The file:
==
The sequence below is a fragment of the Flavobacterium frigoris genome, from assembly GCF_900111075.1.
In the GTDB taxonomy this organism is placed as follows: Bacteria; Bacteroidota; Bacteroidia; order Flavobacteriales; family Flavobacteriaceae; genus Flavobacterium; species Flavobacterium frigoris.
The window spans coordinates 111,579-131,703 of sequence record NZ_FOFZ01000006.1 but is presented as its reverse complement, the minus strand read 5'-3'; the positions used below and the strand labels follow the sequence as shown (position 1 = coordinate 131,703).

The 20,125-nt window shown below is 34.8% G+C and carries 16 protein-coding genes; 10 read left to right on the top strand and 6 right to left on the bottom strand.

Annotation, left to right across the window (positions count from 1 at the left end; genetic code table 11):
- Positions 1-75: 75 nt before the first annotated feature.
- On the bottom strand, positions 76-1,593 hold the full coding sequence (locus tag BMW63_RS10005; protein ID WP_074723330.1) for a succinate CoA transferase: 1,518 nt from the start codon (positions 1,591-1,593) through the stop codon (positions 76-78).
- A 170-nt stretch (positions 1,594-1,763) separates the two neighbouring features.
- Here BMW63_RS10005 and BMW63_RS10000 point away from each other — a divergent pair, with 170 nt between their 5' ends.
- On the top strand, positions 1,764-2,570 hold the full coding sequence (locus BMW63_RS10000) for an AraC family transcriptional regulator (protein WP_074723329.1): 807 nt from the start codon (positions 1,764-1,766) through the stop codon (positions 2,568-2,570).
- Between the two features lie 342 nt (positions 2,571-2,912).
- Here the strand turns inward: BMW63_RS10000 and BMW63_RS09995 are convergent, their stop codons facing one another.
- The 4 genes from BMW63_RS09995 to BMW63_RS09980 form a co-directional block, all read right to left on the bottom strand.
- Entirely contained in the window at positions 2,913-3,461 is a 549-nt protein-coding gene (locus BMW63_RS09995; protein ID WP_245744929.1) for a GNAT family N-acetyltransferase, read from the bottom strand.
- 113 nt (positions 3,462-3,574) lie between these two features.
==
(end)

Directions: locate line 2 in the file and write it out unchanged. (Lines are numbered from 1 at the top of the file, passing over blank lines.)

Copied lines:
In the GTDB taxonomy this organism is placed as follows: Bacteria; Bacteroidota; Bacteroidia; order Flavobacteriales; family Flavobacteriaceae; genus Flavobacterium; species Flavobacterium frigoris.